and economic assessment of the role of Ecological seaweeds in abalone integrated multi-trophic • • • • •

EC FP7 Project, SARNISSA

Farm description Ecological-economic assessment of: o Drivers-Pressures-State-Impacts-Response Management of nutrient limitation due to seaweed expansion Social relevance Concluding remarks

Farm description and base experimental setup The analysis presented herein was based on the experiments by Robertson-Andersson (2007) at the I & J farm. Next are presented relevant transcriptions, from RobertsonAndersson PhD thesis, about the farm and the base experimental setup. “The farm I & J Cape Abalone Mariculture Pty, Ltd. is a land-based intensive mariculture operation situated at Danger Point and has been in operation since 1994. The farm is situated on 11 ha of land and cultivates primarily abalone (H. midae). The abalone stock consists of spat and approximately 7.2 million grow-out abalone (+240 tons), which range from 1- to 6-year-old animals. The farm also cultivated fish e.g. Kob both the dusky and silver (Argyrosomus japonicus Temminck & Schlegel and A. inodorus Griffiths & Heemstra) Yellow-tail (Seriola lalandi Valenciennes) and Red Roman (Chrysoblephus laticeps Valenciennes), the west coast rock lobster (Jasus lalandii). Also small quantities of Gracilaria and Ulva are cultivated on an experimental scale. The farm consists of two platforms. The first platform has seaweed tanks for these experiments connected to it, while the second platform is currently being completed. In both platforms seawater is drawn from the sea into a pump house and then pumped directly into a header tank at a rate of 1 200 m³.h–1. From there it is gravity fed to either the abalone tanks or the seaweed tanks. The water is filtered through a 100 µm screen filter before entering the tanks. The water turnover rate for the header tank is 5-6 volume exchanges per day (V.E.d-1). Under normal farm conditions, effluent water from platform 1, is returned directly to the sea. When the farm recirculates its water, effluent water is channelled to the re-circulation dam. Before going into the dam the water is drawn over a conveyor filter which removes about 85% of the water-borne faeces. The recirculation dam holds approximately 2500 m³ of water, and here some of the particulates are settled out due to sediment traps (a series of low walls in the dam which slow water motion and allow for sedimentation of particles). From the dam, about 1000 to 1500 m³ h-1 is re-circulated around the farm before returning to the dam from where excess wastewater is returned to the sea.” (in Robertson-Andersson, 2007).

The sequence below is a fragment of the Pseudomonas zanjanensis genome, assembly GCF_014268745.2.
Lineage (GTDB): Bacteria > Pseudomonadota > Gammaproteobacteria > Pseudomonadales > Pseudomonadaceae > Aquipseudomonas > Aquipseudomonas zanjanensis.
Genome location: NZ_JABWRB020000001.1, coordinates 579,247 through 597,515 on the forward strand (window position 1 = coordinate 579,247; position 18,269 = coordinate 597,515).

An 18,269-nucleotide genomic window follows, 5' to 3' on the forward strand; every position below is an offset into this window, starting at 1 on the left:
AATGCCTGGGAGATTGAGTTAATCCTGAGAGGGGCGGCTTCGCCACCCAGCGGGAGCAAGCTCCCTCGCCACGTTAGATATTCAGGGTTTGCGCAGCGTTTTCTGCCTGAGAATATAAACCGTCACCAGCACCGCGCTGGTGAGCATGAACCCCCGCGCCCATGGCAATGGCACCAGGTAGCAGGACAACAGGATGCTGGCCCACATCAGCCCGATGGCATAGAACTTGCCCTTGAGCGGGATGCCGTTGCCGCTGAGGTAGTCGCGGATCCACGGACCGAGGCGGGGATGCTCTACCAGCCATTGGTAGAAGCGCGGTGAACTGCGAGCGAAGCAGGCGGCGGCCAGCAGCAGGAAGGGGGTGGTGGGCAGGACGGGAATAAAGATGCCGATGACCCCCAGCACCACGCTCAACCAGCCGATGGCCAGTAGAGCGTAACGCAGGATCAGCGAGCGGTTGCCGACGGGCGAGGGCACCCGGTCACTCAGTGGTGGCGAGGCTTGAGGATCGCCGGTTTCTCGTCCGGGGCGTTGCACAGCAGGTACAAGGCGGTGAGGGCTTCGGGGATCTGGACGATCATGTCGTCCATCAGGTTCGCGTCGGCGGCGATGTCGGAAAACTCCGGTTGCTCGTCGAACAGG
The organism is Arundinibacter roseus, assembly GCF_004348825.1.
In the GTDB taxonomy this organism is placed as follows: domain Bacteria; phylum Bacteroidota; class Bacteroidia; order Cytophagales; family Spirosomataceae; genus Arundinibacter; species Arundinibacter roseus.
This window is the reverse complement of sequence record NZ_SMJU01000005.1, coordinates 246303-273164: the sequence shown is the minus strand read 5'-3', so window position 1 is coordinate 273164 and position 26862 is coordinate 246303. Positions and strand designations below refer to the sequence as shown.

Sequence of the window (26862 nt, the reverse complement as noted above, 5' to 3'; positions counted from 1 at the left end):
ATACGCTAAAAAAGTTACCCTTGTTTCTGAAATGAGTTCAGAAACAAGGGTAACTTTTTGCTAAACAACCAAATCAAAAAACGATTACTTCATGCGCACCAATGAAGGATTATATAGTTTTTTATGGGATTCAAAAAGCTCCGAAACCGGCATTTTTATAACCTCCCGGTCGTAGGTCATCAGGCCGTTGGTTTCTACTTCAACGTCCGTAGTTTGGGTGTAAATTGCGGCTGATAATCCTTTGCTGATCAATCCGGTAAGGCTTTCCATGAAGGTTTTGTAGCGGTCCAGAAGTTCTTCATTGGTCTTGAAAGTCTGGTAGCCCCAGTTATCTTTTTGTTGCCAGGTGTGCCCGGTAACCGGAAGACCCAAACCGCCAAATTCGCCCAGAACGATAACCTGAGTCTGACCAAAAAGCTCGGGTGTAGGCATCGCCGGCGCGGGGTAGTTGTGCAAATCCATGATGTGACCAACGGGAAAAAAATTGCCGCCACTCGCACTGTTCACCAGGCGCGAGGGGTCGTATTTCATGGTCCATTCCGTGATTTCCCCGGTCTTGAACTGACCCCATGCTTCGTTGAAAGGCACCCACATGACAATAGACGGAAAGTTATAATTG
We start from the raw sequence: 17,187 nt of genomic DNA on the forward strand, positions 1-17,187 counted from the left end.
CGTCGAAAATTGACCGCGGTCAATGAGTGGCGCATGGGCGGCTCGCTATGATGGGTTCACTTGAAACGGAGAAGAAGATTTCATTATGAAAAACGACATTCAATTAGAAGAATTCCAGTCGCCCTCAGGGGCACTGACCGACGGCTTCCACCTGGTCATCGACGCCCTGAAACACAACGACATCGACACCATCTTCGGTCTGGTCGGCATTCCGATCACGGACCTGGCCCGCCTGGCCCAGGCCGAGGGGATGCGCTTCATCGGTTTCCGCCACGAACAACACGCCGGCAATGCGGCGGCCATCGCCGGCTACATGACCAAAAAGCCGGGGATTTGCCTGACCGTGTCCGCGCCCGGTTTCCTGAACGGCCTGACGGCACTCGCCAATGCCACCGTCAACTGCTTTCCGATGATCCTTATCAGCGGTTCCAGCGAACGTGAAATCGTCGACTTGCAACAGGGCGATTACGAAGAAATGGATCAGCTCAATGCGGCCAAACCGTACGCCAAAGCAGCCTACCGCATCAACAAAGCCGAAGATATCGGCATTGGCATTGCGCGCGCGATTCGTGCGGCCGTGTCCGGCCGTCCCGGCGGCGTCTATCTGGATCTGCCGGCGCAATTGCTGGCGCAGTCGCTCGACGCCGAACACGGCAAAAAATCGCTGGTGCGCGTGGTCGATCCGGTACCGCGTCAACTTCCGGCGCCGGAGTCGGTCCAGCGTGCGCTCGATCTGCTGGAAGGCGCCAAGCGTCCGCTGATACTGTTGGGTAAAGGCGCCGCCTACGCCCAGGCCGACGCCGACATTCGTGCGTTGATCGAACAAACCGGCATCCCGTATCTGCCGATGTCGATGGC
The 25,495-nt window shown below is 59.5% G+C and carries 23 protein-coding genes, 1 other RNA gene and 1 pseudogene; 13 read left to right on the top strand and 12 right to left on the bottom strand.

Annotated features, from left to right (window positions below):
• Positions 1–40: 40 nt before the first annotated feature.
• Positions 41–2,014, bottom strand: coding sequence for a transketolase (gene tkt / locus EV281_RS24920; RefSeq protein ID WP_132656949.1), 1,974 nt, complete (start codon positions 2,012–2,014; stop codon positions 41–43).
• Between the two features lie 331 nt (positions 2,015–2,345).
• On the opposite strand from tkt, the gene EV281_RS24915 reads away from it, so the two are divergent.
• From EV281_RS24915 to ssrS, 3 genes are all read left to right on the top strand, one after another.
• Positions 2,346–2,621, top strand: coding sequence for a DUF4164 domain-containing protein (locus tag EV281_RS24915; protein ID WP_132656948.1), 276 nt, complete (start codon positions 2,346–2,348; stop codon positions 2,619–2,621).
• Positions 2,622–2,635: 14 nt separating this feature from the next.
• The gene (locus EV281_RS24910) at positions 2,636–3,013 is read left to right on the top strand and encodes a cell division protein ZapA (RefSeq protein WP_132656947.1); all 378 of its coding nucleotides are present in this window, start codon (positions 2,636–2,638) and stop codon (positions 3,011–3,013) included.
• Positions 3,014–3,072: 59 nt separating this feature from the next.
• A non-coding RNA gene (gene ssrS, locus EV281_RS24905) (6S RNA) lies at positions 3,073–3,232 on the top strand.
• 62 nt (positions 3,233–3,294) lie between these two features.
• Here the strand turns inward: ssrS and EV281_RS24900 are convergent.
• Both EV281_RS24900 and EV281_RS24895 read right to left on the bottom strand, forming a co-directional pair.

Experimental design: Long-term growth rates, health, water quality, physiochemical variables and sediment production of abalone in a recirculation system vs. abalone in a flow-though system have not yet been included in any comprehensive analysis that also covers economical aspects. This study was initiated to monitor abalone Specific Growth Rate( SGR) and health of abalone fed a single diet (kelp only) in two cohorts, through regular monthly sub-sampling in a 25% and a 50% re-circulating unit, with a flow-through unit as a control. SGR sub samples were compared against tank biomass data obtained from farm grading data. In addition water quality was monitored over four 72-h periods, to compare temperature, pH, dissolved oxygen, ammonium and phosphate. The study period which incorporated several smaller studies (bacteria, mobile macro-fauna and sediments) commenced in September 2003 at 25% recirculation and was completed in May 2005. This was done to gain a complete seasonal data set and allow for seasonal overlap. A second cohort was placed in the tanks in late June 2005 and was cultivated until January 2006 with the recirculation rate being 50%. Small scale experiments were run with these animals looking at the effects of higher recirculation rates (50% and 75%) on water quality and sediment production.” in Robertson-Andersson (2007).

 

6


and economic assessment of the role of Ecological seaweeds in abalone integrated multi-trophic

EC FP7 Project, SARNISSA